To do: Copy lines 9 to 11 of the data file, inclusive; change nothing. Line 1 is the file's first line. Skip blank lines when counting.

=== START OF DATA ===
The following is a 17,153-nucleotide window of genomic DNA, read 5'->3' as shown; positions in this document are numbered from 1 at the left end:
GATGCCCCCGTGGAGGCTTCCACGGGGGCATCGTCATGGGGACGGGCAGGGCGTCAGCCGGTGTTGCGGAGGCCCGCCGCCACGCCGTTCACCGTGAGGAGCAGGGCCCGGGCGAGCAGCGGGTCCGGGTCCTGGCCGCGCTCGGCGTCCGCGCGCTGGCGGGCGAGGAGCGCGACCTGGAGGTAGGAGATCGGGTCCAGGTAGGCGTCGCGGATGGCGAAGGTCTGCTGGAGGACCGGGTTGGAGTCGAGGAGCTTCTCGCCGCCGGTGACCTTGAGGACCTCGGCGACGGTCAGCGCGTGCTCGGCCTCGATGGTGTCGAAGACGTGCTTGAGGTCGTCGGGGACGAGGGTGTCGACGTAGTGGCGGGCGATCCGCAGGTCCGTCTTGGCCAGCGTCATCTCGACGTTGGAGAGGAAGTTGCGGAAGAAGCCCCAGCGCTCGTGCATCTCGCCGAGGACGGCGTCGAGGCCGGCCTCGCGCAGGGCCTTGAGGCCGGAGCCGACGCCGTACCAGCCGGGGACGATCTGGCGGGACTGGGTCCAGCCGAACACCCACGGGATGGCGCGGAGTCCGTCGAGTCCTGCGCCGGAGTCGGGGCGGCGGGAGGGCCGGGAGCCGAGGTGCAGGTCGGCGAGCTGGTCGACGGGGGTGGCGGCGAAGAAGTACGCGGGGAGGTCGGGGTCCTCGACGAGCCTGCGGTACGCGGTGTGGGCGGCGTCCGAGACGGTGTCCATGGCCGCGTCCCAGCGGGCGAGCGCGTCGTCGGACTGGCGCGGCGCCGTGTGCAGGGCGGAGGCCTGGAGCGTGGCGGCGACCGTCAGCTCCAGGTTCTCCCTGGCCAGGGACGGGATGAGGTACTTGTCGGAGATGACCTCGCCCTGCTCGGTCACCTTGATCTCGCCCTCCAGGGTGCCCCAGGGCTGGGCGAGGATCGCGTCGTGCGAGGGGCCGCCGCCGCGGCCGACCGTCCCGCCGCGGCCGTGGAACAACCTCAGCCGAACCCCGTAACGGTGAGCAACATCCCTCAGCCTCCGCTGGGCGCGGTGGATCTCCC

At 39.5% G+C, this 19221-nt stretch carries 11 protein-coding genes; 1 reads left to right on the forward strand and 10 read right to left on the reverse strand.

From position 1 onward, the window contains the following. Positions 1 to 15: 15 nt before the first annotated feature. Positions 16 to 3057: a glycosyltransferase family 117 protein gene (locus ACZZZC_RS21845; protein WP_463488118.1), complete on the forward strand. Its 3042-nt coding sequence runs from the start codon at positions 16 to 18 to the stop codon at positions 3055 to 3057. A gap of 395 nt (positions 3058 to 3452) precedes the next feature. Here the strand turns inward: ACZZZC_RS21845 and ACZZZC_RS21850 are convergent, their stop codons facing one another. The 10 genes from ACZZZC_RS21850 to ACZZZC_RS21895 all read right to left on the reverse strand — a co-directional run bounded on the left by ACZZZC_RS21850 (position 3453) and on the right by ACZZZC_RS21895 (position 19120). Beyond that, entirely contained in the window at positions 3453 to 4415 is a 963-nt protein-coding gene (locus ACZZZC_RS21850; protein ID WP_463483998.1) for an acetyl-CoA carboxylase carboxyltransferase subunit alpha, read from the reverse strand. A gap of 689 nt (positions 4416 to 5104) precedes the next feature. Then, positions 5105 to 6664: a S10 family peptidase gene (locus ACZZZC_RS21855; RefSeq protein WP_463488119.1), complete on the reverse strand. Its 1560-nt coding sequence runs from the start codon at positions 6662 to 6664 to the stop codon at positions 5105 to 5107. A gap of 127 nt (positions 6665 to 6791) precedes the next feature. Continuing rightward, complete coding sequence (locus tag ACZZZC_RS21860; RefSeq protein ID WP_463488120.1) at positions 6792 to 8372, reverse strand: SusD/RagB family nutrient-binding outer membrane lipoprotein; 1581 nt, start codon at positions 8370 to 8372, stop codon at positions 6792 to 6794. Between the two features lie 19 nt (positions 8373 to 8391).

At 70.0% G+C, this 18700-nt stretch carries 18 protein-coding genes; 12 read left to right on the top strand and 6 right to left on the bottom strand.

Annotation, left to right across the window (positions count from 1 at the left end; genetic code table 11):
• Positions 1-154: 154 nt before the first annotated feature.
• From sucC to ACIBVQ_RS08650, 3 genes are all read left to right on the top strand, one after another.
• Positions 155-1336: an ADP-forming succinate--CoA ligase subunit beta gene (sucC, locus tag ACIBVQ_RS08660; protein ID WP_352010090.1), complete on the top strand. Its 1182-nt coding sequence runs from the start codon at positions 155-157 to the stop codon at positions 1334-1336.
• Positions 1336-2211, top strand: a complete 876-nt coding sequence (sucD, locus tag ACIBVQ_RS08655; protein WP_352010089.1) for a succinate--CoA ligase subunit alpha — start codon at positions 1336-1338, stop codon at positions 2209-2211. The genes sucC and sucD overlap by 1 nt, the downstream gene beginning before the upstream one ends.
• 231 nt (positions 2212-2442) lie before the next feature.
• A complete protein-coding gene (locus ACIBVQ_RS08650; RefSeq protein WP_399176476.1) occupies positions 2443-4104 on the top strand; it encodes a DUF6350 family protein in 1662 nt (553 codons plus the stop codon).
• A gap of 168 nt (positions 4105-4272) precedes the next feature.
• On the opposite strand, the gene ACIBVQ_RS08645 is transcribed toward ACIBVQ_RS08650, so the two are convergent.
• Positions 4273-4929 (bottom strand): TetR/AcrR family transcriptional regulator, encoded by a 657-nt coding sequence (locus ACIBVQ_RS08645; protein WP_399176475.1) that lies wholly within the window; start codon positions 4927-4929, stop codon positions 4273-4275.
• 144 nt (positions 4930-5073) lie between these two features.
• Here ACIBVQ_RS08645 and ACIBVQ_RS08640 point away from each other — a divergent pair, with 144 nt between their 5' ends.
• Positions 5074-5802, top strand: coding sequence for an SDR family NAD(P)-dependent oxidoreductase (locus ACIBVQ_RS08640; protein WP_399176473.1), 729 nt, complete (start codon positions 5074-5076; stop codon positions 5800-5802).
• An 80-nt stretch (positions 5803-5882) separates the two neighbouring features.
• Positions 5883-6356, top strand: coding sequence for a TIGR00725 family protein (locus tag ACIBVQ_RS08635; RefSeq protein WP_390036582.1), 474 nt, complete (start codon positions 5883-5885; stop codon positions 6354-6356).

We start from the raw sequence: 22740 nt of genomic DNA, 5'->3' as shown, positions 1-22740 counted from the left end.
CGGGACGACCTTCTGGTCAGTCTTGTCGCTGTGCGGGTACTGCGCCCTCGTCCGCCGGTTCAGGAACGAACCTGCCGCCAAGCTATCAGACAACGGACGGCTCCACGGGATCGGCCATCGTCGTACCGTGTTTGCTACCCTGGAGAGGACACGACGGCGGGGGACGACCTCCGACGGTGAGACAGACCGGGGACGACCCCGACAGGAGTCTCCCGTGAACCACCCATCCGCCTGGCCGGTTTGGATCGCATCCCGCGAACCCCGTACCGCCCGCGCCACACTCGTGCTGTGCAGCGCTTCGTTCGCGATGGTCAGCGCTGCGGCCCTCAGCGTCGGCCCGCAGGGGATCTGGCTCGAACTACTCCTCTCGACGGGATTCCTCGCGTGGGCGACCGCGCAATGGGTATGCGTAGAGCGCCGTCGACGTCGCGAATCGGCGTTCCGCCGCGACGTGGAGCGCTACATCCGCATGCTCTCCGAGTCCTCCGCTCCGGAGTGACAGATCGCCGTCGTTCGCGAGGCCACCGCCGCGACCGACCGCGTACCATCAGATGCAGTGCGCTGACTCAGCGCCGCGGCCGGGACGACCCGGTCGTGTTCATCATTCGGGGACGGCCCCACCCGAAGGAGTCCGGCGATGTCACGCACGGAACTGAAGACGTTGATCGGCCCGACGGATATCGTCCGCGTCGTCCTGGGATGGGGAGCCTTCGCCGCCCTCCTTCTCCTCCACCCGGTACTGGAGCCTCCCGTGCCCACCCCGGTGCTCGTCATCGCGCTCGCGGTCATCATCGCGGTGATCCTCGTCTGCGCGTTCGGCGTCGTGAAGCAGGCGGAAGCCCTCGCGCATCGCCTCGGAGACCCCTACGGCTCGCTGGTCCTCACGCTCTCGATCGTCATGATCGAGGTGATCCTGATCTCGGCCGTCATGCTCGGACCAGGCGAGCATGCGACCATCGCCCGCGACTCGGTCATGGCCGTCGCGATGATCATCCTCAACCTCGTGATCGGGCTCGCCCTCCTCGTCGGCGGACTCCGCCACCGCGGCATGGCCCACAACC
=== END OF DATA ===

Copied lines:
• Positions 155-1336: an ADP-forming succinate--CoA ligase subunit beta gene (sucC, locus tag ACIBVQ_RS08660; protein ID WP_352010090.1), complete on the top strand. Its 1182-nt coding sequence runs from the start codon at positions 155-157 to the stop codon at positions 1334-1336.
• Positions 1336-2211, top strand: a complete 876-nt coding sequence (sucD, locus tag ACIBVQ_RS08655; protein WP_352010089.1) for a succinate--CoA ligase subunit alpha — start codon at positions 1336-1338, stop codon at positions 2209-2211. The genes sucC and sucD overlap by 1 nt, the downstream gene beginning before the upstream one ends.
• 231 nt (positions 2212-2442) lie before the next feature.